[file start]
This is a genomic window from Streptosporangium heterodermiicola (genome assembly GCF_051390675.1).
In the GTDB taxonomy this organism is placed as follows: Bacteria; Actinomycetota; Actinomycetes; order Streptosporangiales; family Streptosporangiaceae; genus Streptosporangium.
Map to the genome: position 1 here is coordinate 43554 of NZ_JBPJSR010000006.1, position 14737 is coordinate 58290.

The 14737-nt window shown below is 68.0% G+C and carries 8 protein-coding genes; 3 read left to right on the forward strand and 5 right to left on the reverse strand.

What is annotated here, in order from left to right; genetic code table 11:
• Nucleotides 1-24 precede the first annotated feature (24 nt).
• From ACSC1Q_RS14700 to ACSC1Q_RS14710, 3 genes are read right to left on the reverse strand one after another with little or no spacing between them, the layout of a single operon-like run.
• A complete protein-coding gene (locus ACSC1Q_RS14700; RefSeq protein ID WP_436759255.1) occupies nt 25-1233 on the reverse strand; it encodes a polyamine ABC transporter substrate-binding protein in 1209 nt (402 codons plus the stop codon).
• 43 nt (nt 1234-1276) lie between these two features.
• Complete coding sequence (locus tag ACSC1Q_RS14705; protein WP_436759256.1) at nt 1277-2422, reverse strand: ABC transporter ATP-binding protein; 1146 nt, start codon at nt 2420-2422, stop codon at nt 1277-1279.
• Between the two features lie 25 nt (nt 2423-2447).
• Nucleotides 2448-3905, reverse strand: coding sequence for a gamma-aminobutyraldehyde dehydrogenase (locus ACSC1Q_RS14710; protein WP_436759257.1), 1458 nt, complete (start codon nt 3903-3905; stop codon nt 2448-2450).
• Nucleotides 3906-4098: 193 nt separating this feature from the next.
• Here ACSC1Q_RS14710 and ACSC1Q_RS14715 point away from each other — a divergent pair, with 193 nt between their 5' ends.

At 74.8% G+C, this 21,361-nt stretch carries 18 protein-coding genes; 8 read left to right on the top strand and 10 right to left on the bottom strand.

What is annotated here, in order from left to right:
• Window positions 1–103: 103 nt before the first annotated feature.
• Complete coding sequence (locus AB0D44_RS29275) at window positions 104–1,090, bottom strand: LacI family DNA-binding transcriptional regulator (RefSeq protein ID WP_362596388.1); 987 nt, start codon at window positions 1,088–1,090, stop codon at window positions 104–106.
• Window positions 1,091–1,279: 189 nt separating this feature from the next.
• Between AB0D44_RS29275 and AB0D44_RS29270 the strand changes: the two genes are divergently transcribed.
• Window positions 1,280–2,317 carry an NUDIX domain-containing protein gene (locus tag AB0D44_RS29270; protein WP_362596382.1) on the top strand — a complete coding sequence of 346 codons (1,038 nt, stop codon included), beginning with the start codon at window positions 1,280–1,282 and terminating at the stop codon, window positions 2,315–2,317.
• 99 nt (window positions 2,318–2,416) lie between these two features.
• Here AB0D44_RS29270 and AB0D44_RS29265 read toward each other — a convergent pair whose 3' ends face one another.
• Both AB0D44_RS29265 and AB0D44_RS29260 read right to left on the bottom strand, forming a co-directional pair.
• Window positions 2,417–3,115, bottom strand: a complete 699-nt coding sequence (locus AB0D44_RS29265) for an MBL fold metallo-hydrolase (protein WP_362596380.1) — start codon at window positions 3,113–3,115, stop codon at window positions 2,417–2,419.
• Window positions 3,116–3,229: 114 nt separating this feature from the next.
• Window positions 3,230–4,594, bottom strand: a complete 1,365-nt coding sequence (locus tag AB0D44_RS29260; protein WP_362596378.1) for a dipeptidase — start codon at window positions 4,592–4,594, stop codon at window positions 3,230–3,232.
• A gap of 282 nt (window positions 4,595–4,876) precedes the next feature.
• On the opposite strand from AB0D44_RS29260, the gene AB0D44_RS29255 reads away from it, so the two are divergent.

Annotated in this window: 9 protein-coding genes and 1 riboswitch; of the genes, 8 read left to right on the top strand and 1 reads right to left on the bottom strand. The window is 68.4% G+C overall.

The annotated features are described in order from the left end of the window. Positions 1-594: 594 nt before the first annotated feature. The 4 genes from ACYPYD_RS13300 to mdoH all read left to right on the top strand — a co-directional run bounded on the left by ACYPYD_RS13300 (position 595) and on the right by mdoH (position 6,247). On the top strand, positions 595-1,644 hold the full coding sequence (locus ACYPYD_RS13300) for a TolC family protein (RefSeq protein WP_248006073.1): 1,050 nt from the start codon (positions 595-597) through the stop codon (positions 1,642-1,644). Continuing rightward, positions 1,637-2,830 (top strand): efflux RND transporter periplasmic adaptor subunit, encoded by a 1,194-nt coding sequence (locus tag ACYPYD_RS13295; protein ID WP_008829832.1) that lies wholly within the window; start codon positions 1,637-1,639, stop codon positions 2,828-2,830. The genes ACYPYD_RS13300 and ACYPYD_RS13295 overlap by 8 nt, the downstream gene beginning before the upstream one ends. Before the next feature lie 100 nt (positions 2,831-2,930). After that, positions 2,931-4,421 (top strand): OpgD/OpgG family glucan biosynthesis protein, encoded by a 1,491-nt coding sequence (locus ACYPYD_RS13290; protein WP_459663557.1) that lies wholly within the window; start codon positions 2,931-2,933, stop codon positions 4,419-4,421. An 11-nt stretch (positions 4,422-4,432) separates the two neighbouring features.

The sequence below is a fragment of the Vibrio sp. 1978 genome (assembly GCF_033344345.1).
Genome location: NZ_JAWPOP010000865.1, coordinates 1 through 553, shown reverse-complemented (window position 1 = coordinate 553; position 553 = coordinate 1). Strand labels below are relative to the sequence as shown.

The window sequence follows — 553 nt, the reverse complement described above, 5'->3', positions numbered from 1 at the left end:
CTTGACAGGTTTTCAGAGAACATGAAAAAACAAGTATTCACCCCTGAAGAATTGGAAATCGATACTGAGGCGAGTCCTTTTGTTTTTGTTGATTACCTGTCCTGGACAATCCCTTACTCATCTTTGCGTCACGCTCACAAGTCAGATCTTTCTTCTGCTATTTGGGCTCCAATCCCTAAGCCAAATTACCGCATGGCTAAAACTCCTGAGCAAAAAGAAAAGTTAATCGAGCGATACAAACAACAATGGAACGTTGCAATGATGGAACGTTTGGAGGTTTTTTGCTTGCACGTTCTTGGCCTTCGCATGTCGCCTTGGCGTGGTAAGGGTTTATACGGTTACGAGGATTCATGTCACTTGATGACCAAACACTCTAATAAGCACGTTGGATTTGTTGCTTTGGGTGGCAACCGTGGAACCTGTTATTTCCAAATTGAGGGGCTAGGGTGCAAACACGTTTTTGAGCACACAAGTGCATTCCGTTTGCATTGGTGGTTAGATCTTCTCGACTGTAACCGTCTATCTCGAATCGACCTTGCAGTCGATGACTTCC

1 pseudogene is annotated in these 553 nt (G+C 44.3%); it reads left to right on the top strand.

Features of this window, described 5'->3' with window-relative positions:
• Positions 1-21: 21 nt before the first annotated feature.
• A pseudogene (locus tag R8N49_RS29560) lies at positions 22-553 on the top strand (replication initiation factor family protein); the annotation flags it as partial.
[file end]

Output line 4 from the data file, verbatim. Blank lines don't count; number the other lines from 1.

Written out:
The 14737-nt window shown below is 68.0% G+C and carries 8 protein-coding genes; 3 read left to right on the forward strand and 5 right to left on the reverse strand.